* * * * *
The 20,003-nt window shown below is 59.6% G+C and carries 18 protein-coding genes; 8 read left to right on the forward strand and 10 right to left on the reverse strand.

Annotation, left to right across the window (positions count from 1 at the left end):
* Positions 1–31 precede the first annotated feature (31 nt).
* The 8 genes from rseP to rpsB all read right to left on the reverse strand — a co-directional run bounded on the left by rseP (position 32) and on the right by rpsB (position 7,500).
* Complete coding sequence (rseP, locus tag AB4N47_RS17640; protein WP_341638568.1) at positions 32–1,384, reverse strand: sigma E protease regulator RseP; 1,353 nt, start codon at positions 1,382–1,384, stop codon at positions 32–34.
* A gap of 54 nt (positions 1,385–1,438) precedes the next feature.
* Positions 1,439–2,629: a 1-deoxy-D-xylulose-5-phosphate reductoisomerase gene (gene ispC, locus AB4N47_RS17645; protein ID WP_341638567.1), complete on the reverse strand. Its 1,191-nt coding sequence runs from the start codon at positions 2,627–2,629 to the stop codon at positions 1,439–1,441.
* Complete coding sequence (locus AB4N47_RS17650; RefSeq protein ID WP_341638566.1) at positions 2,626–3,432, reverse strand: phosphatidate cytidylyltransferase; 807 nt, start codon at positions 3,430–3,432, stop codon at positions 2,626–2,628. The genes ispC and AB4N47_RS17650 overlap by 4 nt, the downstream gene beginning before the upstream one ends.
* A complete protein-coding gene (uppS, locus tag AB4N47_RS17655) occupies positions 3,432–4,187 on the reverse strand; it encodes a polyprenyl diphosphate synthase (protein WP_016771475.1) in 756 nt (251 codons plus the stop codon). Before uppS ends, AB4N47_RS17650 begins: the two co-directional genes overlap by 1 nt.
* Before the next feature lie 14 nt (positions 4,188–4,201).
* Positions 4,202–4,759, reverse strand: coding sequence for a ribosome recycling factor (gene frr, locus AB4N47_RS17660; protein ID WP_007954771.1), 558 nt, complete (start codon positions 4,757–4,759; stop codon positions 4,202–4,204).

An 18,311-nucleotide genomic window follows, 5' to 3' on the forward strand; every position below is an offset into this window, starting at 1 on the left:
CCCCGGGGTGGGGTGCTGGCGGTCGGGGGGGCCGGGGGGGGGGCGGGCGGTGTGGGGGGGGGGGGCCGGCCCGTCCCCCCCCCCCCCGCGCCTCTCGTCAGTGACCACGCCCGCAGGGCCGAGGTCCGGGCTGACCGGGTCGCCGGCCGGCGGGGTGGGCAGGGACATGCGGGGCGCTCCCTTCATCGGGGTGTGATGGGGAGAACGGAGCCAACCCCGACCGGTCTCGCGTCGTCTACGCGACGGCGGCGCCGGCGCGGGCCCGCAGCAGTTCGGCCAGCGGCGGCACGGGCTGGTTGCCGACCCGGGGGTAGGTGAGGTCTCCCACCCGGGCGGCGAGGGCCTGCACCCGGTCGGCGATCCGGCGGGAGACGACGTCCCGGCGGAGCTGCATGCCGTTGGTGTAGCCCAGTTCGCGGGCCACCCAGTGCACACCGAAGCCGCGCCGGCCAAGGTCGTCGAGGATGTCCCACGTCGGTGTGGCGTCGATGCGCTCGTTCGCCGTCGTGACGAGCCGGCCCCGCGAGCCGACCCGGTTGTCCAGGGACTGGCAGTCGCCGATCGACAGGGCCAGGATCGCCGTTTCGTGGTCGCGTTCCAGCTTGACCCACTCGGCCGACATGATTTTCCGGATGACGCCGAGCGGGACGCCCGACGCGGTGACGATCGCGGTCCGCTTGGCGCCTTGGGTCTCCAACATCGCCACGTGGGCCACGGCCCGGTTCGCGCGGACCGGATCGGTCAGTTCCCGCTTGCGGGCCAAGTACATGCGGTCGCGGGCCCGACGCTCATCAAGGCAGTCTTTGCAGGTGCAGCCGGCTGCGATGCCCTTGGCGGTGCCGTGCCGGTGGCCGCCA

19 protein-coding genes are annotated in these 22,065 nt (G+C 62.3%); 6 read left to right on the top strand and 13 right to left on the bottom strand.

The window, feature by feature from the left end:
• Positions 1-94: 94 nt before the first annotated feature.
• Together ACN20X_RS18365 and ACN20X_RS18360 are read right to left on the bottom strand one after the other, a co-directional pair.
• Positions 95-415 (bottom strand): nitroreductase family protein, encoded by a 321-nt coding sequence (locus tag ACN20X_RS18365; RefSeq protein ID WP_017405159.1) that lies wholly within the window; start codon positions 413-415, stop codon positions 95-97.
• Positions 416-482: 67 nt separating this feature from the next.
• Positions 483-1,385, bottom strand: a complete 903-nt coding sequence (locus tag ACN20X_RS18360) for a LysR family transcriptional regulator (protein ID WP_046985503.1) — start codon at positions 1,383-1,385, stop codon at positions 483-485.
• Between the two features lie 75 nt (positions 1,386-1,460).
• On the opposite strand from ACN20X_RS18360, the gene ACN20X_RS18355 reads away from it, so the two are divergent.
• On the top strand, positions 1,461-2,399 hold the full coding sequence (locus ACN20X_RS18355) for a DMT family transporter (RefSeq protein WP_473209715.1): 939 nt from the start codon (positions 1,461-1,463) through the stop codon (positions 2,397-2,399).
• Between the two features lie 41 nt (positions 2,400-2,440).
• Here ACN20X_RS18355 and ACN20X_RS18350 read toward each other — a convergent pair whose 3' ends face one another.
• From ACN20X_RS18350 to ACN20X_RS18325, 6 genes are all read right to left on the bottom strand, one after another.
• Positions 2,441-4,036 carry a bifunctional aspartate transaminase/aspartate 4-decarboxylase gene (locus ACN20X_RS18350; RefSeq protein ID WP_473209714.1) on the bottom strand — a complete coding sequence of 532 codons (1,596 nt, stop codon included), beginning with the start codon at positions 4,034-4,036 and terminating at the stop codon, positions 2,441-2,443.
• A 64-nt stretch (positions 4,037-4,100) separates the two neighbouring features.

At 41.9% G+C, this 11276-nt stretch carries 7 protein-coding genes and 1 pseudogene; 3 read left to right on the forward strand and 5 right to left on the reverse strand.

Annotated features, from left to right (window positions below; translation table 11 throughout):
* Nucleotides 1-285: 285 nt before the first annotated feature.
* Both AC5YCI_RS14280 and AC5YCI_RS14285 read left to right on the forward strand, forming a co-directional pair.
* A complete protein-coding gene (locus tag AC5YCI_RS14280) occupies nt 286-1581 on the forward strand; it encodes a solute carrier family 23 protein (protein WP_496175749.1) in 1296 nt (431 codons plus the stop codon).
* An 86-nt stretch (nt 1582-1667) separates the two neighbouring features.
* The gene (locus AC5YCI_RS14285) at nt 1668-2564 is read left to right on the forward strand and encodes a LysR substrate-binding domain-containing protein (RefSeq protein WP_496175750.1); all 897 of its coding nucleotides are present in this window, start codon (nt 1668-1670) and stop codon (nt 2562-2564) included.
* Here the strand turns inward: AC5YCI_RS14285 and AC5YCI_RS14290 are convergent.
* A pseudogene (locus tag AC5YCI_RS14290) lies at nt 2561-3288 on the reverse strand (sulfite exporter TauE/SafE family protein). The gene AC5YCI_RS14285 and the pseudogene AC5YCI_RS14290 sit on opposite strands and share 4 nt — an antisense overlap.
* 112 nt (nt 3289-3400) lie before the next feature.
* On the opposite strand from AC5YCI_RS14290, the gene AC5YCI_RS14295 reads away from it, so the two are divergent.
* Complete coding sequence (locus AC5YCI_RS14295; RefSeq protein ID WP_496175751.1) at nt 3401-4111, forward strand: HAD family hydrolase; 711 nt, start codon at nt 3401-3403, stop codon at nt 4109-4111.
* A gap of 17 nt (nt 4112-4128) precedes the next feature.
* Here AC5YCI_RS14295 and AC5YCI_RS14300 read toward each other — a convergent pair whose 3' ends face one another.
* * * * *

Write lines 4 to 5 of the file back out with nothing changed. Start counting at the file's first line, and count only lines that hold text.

* The 8 genes from rseP to rpsB all read right to left on the reverse strand — a co-directional run bounded on the left by rseP (position 32) and on the right by rpsB (position 7,500).
* Complete coding sequence (rseP, locus tag AB4N47_RS17640; protein WP_341638568.1) at positions 32–1,384, reverse strand: sigma E protease regulator RseP; 1,353 nt, start codon at positions 1,382–1,384, stop codon at positions 32–34.